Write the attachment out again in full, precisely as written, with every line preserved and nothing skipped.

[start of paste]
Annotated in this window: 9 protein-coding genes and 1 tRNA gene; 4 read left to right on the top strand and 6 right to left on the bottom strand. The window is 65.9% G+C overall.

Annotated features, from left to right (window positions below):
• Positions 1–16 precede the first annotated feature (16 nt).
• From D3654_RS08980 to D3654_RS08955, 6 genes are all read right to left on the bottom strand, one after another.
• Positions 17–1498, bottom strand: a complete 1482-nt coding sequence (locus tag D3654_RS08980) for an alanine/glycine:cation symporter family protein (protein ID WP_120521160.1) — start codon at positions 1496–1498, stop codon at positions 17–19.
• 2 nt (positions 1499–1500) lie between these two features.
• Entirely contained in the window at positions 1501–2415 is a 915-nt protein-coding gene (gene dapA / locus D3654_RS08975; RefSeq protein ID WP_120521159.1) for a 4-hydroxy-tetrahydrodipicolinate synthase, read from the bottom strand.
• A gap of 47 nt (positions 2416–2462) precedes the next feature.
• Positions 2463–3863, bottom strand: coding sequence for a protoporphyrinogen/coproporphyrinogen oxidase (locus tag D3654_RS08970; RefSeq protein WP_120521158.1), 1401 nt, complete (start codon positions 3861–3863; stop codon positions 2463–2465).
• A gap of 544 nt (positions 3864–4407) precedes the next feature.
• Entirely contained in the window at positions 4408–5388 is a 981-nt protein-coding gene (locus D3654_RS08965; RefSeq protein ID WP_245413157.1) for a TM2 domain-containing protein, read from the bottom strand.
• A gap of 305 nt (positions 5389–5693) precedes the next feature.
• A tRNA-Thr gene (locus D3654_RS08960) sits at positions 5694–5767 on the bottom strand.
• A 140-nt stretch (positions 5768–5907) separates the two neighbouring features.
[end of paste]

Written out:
Annotated in this window: 9 protein-coding genes and 1 tRNA gene; 4 read left to right on the top strand and 6 right to left on the bottom strand. The window is 65.9% G+C overall.

Annotated features, from left to right (window positions below):
• Positions 1–16 precede the first annotated feature (16 nt).
• From D3654_RS08980 to D3654_RS08955, 6 genes are all read right to left on the bottom strand, one after another.
• Positions 17–1498, bottom strand: a complete 1482-nt coding sequence (locus tag D3654_RS08980) for an alanine/glycine:cation symporter family protein (protein ID WP_120521160.1) — start codon at positions 1496–1498, stop codon at positions 17–19.
• 2 nt (positions 1499–1500) lie between these two features.
• Entirely contained in the window at positions 1501–2415 is a 915-nt protein-coding gene (gene dapA / locus D3654_RS08975; RefSeq protein ID WP_120521159.1) for a 4-hydroxy-tetrahydrodipicolinate synthase, read from the bottom strand.
• A gap of 47 nt (positions 2416–2462) precedes the next feature.
• Positions 2463–3863, bottom strand: coding sequence for a protoporphyrinogen/coproporphyrinogen oxidase (locus tag D3654_RS08970; RefSeq protein WP_120521158.1), 1401 nt, complete (start codon positions 3861–3863; stop codon positions 2463–2465).
• A gap of 544 nt (positions 3864–4407) precedes the next feature.
• Entirely contained in the window at positions 4408–5388 is a 981-nt protein-coding gene (locus D3654_RS08965; RefSeq protein ID WP_245413157.1) for a TM2 domain-containing protein, read from the bottom strand.
• A gap of 305 nt (positions 5389–5693) precedes the next feature.
• A tRNA-Thr gene (locus D3654_RS08960) sits at positions 5694–5767 on the bottom strand.
• A 140-nt stretch (positions 5768–5907) separates the two neighbouring features.